Archive for the 'Music' Category

Jenn Gooch w/The Harlan Twins @ Howler’s Cafe

November 6, 2008

What better way to ring in a new month with a new musical discovery or two? Since mastering my iGoogle organizer app, I’ve been all up ons in terms of shows. The Harlan Twins, being at the top of my local list, had a show last Saturday at Howler’s.

Howler’s has come a bit of a way from my first introduction; a Maxipads show well over two years ago. Sadly, that was the most recent show I had been to before Saturday, though I am on a first-name basis with a bartender or two.

The new stage, new tables and splashes of paint make the already intimate venue really come together. I’ll be seeing more than just the bar from now on, especially since the BBT is still out for the count due to water damage from a fire upstairs.

After piecing together my list of potential shows, I decided to figure out who I was seeing alongside the Twins. After a myspace sampling, I was satisfied in the knowledge that I might just be purchasing Jenn Gooch‘s latest release, Gift Horse.

George Neal of The Slow Burners, friend of Gooch and fellow Texan opened with some looong acoustic balladry and stompin’, priming the pump. Gooch joined onstage for “Probably Fine”, which they wrote together.

Shortly after, the petite banjoess ascended the stage and introduced us to a themed setlist; love and loss, isolation and bein lonesome and ‘shit hittin the fan’. The technique worked pretty well, and I was instantly charmed by Gooch’s unassuming nature and between-song humor.

While any cute girl with an instrument will do it for me, the vocals she threw down were terrific. Her southmouth lamentations reminded me of Scout Niblett, while her lyrical skills, especially with songs like “Jonestown Koolaid” evoked a darker version of Joanna Newsom‘s poetics.

She blew through her set; most of her songs are under three minutes. After grabbing another beer, I snagged a copy of her album, already excited to feed it to my iPod. I was even more excited when I got home and discovered her banjo was just a vehicle for her musical alter-ego and that she was primarily an artist, with a site and everything.

The Harlan Twins shambled onto the stage in quick order and turned in another solid performance. James Hart’s guitar work is compelling and thrifty, especially on “Stones in my Passway”. The only self-indulgence you could fault him for is basking in the gravelly brilliance of his voice, but I’m not gonna fault that. As a friend mentioned at their last show, you can tell a good rhythm sections if they look relaxed. At times the bassist looked bored when he wasn’t exchanging grins with the drummer, and that only happened when crazy breakdowns were occurring.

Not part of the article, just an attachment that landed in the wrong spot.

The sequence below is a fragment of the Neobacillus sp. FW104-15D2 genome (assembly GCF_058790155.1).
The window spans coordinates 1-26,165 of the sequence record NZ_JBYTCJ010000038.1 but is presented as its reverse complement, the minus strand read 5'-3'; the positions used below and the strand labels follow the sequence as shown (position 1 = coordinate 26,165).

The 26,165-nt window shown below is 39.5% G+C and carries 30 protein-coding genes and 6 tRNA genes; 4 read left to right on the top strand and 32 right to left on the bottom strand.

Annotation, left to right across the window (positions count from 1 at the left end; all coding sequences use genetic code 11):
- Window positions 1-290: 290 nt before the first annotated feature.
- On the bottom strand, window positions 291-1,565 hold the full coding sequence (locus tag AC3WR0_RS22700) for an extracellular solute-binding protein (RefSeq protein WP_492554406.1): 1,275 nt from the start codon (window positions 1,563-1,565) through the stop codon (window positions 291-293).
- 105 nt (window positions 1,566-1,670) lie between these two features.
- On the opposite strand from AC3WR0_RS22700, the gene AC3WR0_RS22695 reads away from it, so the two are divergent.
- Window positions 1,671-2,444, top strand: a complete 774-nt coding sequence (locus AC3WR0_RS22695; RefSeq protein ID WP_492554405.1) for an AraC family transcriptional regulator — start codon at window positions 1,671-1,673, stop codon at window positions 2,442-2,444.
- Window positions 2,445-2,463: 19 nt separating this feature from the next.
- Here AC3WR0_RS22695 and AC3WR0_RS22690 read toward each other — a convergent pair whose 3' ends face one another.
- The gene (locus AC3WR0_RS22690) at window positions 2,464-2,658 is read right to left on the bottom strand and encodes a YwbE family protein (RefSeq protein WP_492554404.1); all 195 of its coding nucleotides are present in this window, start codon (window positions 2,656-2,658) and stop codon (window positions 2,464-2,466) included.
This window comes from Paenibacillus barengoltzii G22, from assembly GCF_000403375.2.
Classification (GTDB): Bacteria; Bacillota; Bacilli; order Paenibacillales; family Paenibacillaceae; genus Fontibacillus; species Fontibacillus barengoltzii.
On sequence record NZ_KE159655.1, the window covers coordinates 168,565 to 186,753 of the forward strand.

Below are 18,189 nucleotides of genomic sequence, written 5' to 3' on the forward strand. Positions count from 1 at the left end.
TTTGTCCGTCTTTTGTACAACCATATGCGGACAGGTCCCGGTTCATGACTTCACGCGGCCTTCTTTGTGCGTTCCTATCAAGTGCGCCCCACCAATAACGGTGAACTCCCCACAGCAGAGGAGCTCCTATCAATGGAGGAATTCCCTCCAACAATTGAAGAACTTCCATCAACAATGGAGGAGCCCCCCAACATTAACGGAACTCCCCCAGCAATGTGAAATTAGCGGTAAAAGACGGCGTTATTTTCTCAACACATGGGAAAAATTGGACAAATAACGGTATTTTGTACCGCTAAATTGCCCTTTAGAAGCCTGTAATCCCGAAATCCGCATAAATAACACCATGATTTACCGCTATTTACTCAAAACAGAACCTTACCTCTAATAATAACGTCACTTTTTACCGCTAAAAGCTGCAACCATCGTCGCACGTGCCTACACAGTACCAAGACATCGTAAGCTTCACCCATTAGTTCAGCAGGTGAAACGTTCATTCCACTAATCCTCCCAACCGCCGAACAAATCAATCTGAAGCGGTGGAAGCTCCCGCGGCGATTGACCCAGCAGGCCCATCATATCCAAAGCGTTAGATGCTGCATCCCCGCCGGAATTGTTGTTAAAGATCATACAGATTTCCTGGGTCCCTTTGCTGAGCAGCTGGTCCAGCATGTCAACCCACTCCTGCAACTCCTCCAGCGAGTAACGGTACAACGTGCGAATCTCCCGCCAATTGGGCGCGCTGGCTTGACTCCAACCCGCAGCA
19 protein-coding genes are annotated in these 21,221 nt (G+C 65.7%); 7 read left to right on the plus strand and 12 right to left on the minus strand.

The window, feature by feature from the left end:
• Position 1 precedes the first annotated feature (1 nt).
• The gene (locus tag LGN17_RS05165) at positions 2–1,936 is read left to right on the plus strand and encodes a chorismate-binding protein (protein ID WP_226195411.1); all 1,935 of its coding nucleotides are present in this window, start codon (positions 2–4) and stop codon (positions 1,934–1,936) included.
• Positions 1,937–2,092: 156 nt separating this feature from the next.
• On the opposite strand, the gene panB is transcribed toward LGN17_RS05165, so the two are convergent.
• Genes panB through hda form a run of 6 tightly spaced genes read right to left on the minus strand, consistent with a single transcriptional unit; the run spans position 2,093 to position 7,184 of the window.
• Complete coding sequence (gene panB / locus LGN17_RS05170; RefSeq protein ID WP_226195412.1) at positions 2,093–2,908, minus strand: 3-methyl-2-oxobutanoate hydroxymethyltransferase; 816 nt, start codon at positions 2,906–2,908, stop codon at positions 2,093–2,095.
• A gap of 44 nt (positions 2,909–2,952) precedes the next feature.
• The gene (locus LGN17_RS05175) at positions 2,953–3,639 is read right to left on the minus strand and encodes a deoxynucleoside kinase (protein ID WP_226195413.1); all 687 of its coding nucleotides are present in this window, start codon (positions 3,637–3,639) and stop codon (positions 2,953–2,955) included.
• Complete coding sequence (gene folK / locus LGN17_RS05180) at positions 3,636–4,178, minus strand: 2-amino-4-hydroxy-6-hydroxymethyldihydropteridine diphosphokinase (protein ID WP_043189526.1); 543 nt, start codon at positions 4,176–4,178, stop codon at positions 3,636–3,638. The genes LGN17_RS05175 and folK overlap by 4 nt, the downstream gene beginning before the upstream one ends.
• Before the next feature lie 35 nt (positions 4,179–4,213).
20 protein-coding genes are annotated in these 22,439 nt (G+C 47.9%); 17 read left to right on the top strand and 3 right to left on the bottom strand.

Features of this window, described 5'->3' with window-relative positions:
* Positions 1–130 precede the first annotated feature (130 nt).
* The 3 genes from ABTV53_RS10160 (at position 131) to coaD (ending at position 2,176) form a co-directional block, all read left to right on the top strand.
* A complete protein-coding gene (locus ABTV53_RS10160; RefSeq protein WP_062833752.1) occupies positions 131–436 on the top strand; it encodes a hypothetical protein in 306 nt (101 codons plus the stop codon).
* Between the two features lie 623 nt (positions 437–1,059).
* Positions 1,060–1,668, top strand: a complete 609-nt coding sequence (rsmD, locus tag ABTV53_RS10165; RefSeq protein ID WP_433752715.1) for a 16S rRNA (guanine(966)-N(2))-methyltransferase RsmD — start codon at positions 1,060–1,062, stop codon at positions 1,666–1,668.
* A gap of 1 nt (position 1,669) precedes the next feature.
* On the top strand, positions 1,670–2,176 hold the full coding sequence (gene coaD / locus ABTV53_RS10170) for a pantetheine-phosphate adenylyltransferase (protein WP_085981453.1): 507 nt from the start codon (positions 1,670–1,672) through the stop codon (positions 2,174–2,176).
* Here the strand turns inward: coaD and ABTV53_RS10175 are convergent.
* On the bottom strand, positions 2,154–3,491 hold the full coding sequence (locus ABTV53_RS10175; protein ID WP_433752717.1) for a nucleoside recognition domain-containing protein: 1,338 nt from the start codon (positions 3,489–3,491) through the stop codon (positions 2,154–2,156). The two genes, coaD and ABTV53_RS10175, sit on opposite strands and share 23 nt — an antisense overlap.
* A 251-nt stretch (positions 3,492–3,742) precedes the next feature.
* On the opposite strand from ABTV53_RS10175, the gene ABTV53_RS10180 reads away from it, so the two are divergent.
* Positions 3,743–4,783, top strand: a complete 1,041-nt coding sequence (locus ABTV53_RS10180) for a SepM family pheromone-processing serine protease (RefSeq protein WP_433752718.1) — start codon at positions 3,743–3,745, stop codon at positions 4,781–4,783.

The set was shortened by two songs due to guitarist Carrie Battle’s hearing issue, who has some sort of alien probe in her ear canal that interferes at inappropriate times. Yet again, her mic was nowhere near loud enough, so it may be just as well that the crowd didn’t get to hear “Blue in Bloomfield”, which is not possible without her smokey pipes.

Beyond discovering Jenn Gooch, I found that The Harlan Twins were only one of several formidable alt-country and southern rock outfits. Their next show, at the indomitable Brillobox, is with Lohio, another album release shindig.

I gave Gift Horse several hard listens when I got home, and was overjoyed that the no-frills music I fell for at Howler’s was honestly transcribed in the recording process. It’s not hard to fuck up a solo show or album, there’s plenty of examples of artists doing that, but I was pleased as punch to add the album to my playlist. Given the fact that Gooch is a one-trick pony as far as instrumentation goes, the album is surprisingly lush with exploration and self-examination, which is distinctly reflected in the sounds and language of the album: Slow and melancholy remembrances like “Maybe Tomorrow” are awash in a sea of overt sexuality (“Sealust”), humorous accounts of abortive romance (“Prestidigitation”) and fast burning apocalyptica (“Jonestown Koolaid”).